At the end of September - two years on from the launch of the second-generation Echo and just a few weeks after it announced its new Fire TV Cube at IFA - Amazon held a hardware launch event in Seattle. Exactly as we predicted, it unveiled a new and updated third-generation Echo alongside a new Echo Dot with a built-in clock display and a higher-end Echo Studio.
Amazon has gone big on Alexa and its Echo devices since the first Echo launched in 2014, and Echos currently hold 75% of the UK's smart speaker market (according to YouGov). The range is now huge, from the inexpensive Echo Dot up to the pricier Echo Show with its 10-inch touchscreen.
If anything there's too much choice, so we’ve outlined how the models differ in our ‘Which Echo should I buy?’ guide.
When is the Amazon Echo 3 release date?
You can now buy the new Echo, which was released on 16 October.
How much does the Echo 3 cost?
The price remains the same as before, which means it is cost £89.99 in the UK and $99 in the US.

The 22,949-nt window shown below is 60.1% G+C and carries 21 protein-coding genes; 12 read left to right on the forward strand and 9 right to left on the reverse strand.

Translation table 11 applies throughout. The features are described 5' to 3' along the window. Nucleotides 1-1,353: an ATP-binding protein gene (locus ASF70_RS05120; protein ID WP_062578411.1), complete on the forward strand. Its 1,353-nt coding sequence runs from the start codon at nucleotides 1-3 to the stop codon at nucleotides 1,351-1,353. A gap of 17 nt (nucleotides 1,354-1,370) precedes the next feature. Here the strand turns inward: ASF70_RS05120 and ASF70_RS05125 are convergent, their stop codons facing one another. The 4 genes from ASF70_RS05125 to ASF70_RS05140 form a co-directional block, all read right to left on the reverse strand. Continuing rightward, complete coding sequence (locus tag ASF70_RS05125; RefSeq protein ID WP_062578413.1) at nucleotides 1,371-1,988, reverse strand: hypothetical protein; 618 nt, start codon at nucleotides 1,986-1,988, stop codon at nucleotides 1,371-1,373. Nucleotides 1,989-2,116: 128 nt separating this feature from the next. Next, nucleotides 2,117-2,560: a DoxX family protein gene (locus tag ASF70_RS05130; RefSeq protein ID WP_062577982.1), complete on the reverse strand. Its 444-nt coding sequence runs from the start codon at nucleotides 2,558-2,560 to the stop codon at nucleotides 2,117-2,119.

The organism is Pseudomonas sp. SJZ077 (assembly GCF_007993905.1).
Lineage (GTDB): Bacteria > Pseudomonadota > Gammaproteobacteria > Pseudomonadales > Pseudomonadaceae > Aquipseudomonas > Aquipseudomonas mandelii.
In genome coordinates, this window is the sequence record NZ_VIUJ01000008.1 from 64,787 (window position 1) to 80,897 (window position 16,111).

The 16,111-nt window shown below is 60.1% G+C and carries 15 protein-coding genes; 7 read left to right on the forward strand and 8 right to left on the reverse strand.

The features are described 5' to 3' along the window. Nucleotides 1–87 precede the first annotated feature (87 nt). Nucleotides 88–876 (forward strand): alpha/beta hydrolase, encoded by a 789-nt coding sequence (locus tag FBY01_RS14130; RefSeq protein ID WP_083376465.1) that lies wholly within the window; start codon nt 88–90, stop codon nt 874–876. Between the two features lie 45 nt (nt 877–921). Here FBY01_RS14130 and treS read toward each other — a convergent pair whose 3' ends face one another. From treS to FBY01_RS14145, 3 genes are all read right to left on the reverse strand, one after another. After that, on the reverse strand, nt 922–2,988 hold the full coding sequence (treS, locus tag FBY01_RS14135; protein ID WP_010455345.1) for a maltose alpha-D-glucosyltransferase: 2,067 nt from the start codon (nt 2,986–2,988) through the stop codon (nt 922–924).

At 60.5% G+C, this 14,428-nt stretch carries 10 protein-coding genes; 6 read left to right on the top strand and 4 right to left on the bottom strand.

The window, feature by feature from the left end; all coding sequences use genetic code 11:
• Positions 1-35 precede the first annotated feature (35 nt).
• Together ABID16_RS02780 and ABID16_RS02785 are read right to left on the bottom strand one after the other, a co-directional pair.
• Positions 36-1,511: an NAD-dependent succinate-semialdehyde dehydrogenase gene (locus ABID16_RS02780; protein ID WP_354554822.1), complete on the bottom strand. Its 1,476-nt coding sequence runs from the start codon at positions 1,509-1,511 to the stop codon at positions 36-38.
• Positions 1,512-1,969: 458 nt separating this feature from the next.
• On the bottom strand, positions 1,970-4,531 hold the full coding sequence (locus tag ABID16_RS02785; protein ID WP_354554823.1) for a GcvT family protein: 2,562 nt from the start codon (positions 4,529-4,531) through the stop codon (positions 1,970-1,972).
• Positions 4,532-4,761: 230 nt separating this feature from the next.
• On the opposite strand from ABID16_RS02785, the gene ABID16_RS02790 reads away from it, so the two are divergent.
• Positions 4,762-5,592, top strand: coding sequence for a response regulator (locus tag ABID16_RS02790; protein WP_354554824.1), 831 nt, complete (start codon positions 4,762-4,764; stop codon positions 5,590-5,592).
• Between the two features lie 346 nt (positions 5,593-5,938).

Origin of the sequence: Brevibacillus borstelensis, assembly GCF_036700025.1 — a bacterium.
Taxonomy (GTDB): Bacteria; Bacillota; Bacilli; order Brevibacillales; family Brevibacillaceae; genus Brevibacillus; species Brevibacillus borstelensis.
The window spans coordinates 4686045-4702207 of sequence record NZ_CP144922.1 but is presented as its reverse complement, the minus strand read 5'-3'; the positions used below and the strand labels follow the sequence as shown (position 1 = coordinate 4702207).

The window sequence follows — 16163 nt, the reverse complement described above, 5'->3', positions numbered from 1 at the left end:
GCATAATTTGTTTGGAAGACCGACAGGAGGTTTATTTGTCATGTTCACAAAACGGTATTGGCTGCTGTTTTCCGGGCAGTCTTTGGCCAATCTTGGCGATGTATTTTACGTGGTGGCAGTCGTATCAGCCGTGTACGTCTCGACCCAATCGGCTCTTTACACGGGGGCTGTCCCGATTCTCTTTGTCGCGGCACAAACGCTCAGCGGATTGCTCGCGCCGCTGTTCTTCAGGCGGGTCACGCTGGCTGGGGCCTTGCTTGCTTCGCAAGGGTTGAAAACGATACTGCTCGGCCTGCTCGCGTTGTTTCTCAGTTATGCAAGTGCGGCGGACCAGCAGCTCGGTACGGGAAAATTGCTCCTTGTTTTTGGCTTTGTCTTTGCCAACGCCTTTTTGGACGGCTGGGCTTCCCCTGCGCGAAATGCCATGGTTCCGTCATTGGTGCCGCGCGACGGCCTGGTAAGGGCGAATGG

What are the new features in the Echo 3?
Amazon says the 'all-new' Echo is better in every way, and comes in Charcoal, Sandstone and Heather Gray, as before, but there's a new option (as seen at the top) called Twilight Blue.
In reality, aside from the new colour what has changed is that the Echo 3 has the speakers from the Echo Plus. This means sound quality is improved.
There are also some new software features, such as Guest Connect which let you play music from your Amazon account on a friend's Echo (or in an Airbnb) when you're travelling.
There are also new privacy features such as being able to ask Alexa what she just heard, so you can hear what was recorded, and also the ability to set your recordings to auto-delete after a certain amount of time.
Better wake-word recognition
One of Alexa’s biggest annoyances is that she’ll often start playing music when you're talking or the TV is on. You'll hear the familiar “Here’s a station you might like” as she starts playing random music.
Amazon reckons it has improved wake word recognition by 50% since last year, so hopefully Alexa will only pipe up when actually spoken to.